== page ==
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About the conversation with Elva Ainsworth, Julia Cater and Tessa Simpson
This month, show host, Cathy Booth meets with three frank and formidable female ringers to understand the reasons why, although women make up about half of all ringers, they are greatly underrepresented in positions of responsibility and peal ringing, and conducting.
Elva Ainsworth, Julia Cater and Tessa Simpson – who have all participated in ‘groundbreaking, record breaking and point breaking’ ringing – talk freely about their own experiences and the self-fulfilling prophecy where lack of opportunity leads to a lack of confidence.
Yes, women can ring heavier bells. Yes, women can conduct (and may choose to do this from either the back or the front). And yes, some small girls are just itching to have a go on the tenor, but the boys always seem to get first dibs.
Rather than focusing on the negatives, though, this inspiring podcast offers some thoughtful suggestions about how to encourage greater equality of opportunity and how all bands can flourish with the greater participation of their women ringers.
About Elva Ainsworth
Elva was born into a family of ringers and people-watchers. She learnt to ring on the heavy 6 at St Mary’s Amersham, taught by her famous father Alan. She studied Psychology at Bristol University and was Master of the University Society there in the early 1980s. On leaving Uni Elva rang in St Albans and London, and in the 1990s had a few years living and ringing in Boston, US. In recent years she has rung mainly in the South East. Elva moved to York in 2018 and is very much enjoying being part of the Minster band.
Elva is a member of the Royal Society of Cumberland Youths and has rung nearly 400 peals, one of which was an all-female long length of Lincolnshire S Royal when she was a student. She has three children who have all learnt to ring. She is on the Board of The Ringing World and is a Central Council Representative for the Yorkshire Association of Change Ringers.
Elva is a business owner, an HR professional and executive 360 degree feedback coach with over 30 years’ experience. She set up her own company in 2001 (Talent Innovations) and has employed several ringers there over the years. Elva has specialised in 360 at every level in a full range of client contexts, and has given feedback coaching sessions to over 500 leaders. She now spends her time training and coaching associates, consultants and client HR professionals in her techniques and skills.
Elva is a qualified homeopath. She has also written two books on the subject of feedback: “360 Degree Feedback: A Transformational Approach” and “Reboot Your Reputation: 11 Ways to Change Their Minds” (available on Amazon).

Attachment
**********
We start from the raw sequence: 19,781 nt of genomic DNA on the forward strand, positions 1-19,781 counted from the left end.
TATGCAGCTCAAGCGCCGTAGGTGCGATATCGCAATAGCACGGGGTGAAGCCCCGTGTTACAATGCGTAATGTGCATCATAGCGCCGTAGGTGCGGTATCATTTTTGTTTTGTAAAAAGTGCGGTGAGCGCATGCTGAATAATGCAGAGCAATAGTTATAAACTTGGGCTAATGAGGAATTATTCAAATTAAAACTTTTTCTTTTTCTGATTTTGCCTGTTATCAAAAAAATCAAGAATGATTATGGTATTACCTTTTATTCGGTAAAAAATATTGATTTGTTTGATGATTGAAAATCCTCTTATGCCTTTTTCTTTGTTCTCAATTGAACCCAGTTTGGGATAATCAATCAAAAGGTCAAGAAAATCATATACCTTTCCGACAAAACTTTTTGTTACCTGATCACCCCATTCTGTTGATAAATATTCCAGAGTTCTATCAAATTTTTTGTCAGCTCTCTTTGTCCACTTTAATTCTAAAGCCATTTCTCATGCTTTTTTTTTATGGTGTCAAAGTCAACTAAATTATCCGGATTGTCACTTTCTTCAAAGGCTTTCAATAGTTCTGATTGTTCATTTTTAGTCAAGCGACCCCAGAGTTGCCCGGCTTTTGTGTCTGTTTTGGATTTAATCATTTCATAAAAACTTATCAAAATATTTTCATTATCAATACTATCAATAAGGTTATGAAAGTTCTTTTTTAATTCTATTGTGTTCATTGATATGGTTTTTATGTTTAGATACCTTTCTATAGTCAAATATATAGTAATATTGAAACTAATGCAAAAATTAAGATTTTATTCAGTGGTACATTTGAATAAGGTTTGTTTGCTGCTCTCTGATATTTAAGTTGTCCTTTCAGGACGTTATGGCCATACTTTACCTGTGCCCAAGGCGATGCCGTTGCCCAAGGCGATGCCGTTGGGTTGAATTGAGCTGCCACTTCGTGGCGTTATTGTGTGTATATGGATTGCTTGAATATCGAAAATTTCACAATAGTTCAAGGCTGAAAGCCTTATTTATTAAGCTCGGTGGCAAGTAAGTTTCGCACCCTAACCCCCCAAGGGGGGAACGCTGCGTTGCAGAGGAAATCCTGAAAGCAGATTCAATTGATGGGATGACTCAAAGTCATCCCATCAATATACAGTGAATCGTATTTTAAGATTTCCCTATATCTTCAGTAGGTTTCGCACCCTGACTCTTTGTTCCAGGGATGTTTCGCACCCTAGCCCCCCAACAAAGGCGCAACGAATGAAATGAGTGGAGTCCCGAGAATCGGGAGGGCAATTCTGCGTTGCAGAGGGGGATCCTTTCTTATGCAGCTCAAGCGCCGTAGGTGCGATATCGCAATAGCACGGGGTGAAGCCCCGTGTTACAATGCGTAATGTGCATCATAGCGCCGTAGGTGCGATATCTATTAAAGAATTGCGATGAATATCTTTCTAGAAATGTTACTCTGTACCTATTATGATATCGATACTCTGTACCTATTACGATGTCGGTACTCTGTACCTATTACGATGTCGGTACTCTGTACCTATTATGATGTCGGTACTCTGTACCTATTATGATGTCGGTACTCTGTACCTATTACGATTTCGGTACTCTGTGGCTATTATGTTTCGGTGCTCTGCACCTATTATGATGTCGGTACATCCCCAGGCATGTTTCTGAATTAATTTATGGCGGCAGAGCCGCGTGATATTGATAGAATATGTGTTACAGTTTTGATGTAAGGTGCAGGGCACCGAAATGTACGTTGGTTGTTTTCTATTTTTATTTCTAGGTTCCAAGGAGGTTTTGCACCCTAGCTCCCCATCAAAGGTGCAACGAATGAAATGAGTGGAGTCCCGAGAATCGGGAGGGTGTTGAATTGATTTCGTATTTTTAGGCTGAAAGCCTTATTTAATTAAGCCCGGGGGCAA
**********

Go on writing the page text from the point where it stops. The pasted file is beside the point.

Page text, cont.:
About Julia Cater
Julia learnt to ring aged 7 at Winchester Cathedral and rapidly accelerated in peal ringing including in a number of early young ringers’ peals. University in Birmingham exposed her to a new level of methods, striking and brought interest in ringing heavier bells. After graduating she rang with the Cumberlands in London, and participated in many record-breaking women’s peals, as well as competition ringing and judging at a national level.
A decade or so later, “life” took a priority with her focus being on career and raising a family. However, she continues to be an active bellringer and takes pleasure in teaching bell handling locally and participating in her local Guild committee as well as helping her own children learn.
More recently, she has been Chief Judge for the Ringing World National Youth Competition for a number of years, and is Chief Judge of the National 12-bell contest in 2022.
She is a firm believer that size, weight, age and gender should not be a barrier to where you ring in the circle and is passionate about demystifying the techniques for ringing big bells, so that anyone can ring anywhere in the circle with confidence.
About Tessa Simpson
Tessa learnt to ring at Guildford Cathedral when she was 10, and has been an active ringer ever since. In 2005 she moved to Cambridge for university, becoming secretary of the university ringing society and a member of the Cambridge Youths (the local 12 band). Whilst in Cambridge she learnt to ring handbells and also met her future husband through ringing. After university she moved to London where she began ringing regularly with the College Youths, and in 2015 became Master of the society.
Over the years she’s competed regularly in the National 12 Bell contest, ringing for Guildford, Cambridge and the College Youths, and winning the contest in 2015. She was also a judge for the first Ringing World National Youth Contest held in 2011.
As well as ringing regularly with the College Youths, Tessa is also a member of the St Paul’s Cathedral and Westminster Abbey bands. She lives just outside London with her husband and 10 month old baby.
Top 5 takeaways
- Find out more about the working group for gender balance in ringing at https://www.womeninringing.info
- If you’re a tower captain, don’t assume what the women in your tower want to do – be proactive, ask for feedback, and set-reflect. Could you do things differently to bring on your female talent?
- Watch Julia Cater’s master class on ringing big bells https://stmartinsguild.org/teaching/training-and-resources/how-to-ring-big-bells/
- If you are a woman ringer, ask yourself what skills you have that you could bring to your tower, or to your district association
- Catch up the Ringing World’s special issue on women in ringing from November 2020 – you can buy and download a PDF copy https://bb.ringingworld.co.uk/issues/5716